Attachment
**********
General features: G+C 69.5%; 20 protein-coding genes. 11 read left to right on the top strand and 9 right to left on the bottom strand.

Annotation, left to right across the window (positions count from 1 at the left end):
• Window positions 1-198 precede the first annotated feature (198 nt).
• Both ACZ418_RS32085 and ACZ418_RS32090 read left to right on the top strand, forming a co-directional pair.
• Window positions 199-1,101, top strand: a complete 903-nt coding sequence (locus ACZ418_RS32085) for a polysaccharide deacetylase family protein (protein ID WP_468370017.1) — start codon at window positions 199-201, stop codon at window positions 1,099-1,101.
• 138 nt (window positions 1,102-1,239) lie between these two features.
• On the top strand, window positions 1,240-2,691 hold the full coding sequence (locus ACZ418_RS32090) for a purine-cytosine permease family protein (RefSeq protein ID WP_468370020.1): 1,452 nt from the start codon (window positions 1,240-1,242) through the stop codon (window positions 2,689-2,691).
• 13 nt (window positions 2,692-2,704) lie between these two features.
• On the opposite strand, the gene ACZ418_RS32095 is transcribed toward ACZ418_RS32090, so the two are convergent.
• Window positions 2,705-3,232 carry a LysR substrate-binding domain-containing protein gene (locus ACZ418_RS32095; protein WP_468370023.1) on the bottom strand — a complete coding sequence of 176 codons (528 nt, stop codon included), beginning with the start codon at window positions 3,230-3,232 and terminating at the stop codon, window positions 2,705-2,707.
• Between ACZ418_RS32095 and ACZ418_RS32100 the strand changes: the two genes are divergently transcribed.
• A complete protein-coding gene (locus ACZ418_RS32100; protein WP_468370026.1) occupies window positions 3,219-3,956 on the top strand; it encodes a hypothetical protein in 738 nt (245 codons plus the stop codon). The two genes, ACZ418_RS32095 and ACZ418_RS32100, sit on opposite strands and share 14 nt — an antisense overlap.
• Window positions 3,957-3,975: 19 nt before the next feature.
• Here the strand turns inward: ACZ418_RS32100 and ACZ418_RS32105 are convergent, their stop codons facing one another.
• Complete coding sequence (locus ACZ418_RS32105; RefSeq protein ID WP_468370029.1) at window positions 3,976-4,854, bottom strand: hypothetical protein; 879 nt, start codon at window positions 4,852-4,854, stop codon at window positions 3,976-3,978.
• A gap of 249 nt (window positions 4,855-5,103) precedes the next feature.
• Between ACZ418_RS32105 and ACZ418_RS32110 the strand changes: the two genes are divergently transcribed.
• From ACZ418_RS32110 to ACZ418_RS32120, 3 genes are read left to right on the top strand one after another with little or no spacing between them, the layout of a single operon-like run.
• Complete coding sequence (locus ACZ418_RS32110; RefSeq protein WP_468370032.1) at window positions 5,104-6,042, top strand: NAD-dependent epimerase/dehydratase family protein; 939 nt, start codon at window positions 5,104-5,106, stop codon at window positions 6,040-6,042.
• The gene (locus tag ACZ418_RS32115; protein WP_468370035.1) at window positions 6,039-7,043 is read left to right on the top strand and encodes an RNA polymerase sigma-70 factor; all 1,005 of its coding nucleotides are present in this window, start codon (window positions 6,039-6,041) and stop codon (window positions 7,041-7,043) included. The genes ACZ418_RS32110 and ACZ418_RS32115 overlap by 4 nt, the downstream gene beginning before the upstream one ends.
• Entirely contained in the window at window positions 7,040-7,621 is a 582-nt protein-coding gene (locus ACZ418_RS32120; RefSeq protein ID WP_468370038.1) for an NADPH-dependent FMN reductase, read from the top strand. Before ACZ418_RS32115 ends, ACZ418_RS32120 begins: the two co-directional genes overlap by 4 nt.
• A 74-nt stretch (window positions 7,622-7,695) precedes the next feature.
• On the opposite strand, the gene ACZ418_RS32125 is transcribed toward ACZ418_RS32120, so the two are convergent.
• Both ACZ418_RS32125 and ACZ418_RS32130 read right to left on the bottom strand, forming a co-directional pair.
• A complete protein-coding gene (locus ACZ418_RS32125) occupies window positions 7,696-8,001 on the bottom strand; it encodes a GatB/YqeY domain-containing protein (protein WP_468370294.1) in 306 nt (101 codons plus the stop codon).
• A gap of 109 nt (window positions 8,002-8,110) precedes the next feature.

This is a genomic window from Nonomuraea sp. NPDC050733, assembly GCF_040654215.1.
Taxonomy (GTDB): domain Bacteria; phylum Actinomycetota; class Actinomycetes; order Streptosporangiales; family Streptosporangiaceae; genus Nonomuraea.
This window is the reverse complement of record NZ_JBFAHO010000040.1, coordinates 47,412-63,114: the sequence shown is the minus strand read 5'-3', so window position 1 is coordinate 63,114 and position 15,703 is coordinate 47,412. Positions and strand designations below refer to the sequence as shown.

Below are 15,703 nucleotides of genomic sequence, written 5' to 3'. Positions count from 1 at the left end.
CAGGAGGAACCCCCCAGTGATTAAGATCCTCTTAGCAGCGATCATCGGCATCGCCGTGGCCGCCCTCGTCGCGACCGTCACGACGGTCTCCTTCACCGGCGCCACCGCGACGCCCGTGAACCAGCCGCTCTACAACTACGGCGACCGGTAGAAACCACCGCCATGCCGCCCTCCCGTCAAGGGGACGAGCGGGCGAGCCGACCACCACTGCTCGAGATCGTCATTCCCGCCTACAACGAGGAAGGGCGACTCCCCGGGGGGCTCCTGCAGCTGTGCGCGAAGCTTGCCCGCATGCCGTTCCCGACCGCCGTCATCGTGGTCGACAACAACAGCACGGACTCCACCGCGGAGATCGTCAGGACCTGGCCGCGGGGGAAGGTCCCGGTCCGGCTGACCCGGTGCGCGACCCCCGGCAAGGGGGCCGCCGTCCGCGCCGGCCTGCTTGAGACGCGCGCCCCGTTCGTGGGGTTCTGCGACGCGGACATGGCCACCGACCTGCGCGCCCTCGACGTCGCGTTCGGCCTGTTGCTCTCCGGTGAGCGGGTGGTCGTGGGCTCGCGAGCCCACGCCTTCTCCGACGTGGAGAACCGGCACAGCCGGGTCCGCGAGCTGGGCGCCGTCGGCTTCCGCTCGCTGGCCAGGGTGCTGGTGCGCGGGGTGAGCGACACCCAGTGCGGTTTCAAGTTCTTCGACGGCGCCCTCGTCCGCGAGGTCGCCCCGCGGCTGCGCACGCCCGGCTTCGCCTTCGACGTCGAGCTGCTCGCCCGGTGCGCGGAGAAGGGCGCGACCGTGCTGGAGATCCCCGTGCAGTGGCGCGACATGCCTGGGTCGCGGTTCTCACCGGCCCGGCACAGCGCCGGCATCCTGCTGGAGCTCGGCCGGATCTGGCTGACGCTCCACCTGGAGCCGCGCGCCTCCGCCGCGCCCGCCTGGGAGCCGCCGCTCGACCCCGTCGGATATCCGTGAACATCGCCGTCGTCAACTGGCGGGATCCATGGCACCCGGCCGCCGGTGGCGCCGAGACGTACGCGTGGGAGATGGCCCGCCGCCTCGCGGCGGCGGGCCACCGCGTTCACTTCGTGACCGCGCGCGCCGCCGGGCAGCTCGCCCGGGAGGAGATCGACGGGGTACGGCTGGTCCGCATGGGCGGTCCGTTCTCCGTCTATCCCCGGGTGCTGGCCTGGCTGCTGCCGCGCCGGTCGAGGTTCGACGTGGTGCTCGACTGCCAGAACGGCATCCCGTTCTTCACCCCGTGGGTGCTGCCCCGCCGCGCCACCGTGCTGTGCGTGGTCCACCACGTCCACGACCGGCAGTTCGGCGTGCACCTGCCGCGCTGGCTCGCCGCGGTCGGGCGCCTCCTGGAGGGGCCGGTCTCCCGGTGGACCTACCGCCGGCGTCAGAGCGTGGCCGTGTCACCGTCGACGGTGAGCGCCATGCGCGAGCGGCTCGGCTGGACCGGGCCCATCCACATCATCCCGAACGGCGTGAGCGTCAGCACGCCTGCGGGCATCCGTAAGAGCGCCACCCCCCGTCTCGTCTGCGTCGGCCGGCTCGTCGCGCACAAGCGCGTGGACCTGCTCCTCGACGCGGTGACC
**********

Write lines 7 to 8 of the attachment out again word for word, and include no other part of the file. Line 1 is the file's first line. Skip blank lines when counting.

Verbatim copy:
• On the top strand, window positions 1,240-2,691 hold the full coding sequence (locus ACZ418_RS32090) for a purine-cytosine permease family protein (RefSeq protein ID WP_468370020.1): 1,452 nt from the start codon (window positions 1,240-1,242) through the stop codon (window positions 2,689-2,691).
• 13 nt (window positions 2,692-2,704) lie between these two features.